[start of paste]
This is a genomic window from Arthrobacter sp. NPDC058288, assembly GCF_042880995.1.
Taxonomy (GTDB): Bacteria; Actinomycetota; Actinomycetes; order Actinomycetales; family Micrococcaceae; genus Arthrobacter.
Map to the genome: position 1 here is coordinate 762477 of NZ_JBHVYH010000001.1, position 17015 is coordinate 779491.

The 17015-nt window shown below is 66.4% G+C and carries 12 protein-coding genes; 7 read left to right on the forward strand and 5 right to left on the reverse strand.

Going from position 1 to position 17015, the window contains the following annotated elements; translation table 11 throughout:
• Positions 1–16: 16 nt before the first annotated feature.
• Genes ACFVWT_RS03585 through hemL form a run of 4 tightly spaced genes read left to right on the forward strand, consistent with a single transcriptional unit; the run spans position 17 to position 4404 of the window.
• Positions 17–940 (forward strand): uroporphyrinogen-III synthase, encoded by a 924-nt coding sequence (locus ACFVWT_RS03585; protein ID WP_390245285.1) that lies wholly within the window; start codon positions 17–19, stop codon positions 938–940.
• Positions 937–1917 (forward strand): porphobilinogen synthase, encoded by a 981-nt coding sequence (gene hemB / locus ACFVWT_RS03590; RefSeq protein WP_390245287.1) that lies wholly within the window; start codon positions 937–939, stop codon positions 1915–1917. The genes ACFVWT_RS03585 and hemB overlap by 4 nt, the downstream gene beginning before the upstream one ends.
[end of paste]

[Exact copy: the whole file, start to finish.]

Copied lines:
This is a genomic window from Arthrobacter sp. NPDC058288, assembly GCF_042880995.1.
Taxonomy (GTDB): Bacteria; Actinomycetota; Actinomycetes; order Actinomycetales; family Micrococcaceae; genus Arthrobacter.
Map to the genome: position 1 here is coordinate 762477 of NZ_JBHVYH010000001.1, position 17015 is coordinate 779491.

The 17015-nt window shown below is 66.4% G+C and carries 12 protein-coding genes; 7 read left to right on the forward strand and 5 right to left on the reverse strand.

Going from position 1 to position 17015, the window contains the following annotated elements; translation table 11 throughout:
• Positions 1–16: 16 nt before the first annotated feature.
• Genes ACFVWT_RS03585 through hemL form a run of 4 tightly spaced genes read left to right on the forward strand, consistent with a single transcriptional unit; the run spans position 17 to position 4404 of the window.
• Positions 17–940 (forward strand): uroporphyrinogen-III synthase, encoded by a 924-nt coding sequence (locus ACFVWT_RS03585; protein ID WP_390245285.1) that lies wholly within the window; start codon positions 17–19, stop codon positions 938–940.
• Positions 937–1917 (forward strand): porphobilinogen synthase, encoded by a 981-nt coding sequence (gene hemB / locus ACFVWT_RS03590; RefSeq protein WP_390245287.1) that lies wholly within the window; start codon positions 937–939, stop codon positions 1915–1917. The genes ACFVWT_RS03585 and hemB overlap by 4 nt, the downstream gene beginning before the upstream one ends.